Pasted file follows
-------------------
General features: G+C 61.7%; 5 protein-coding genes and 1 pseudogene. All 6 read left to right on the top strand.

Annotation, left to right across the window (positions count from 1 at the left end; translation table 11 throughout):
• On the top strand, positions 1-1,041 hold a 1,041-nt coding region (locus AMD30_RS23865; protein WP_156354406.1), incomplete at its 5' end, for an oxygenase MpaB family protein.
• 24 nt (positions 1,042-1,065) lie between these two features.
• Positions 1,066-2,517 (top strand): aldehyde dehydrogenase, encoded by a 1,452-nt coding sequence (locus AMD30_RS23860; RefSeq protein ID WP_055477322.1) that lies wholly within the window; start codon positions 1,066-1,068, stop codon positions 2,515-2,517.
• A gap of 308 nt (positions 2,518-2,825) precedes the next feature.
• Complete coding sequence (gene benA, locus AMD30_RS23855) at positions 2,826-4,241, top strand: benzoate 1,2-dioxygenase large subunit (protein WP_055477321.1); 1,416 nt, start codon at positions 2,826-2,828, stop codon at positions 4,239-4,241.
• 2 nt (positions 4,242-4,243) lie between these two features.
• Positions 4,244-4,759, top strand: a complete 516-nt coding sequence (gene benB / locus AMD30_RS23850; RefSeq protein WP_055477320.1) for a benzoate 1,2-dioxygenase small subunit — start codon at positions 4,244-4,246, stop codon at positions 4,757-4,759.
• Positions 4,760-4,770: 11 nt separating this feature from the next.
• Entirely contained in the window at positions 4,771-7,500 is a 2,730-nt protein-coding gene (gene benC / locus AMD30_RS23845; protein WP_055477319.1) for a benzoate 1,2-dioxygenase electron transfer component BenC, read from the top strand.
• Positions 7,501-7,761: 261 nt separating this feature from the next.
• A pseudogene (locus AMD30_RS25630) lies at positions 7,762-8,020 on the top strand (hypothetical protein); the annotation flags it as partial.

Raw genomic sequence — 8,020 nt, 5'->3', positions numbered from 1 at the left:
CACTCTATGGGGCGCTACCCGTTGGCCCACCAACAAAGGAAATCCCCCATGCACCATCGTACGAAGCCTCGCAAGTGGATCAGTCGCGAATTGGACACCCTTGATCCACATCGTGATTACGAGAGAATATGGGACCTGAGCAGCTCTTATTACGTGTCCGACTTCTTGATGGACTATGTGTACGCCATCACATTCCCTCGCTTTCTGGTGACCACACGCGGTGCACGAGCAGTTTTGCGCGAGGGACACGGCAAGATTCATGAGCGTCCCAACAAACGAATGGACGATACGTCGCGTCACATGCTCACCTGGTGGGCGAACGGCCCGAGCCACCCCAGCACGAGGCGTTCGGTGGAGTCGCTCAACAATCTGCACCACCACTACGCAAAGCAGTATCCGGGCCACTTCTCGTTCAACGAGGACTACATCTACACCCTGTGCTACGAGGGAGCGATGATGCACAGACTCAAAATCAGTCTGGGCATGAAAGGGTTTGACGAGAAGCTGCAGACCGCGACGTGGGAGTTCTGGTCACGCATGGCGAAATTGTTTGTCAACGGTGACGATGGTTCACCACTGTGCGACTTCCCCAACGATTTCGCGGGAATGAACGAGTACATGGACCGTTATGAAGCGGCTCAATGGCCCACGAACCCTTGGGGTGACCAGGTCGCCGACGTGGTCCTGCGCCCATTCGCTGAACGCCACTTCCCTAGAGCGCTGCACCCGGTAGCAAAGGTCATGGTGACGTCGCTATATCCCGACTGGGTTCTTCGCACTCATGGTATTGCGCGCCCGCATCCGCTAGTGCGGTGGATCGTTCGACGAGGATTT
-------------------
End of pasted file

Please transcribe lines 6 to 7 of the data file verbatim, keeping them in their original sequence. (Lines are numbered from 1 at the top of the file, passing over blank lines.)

• A gap of 308 nt (positions 2,518-2,825) precedes the next feature.
• Complete coding sequence (gene benA, locus AMD30_RS23855) at positions 2,826-4,241, top strand: benzoate 1,2-dioxygenase large subunit (protein WP_055477321.1); 1,416 nt, start codon at positions 2,826-2,828, stop codon at positions 4,239-4,241.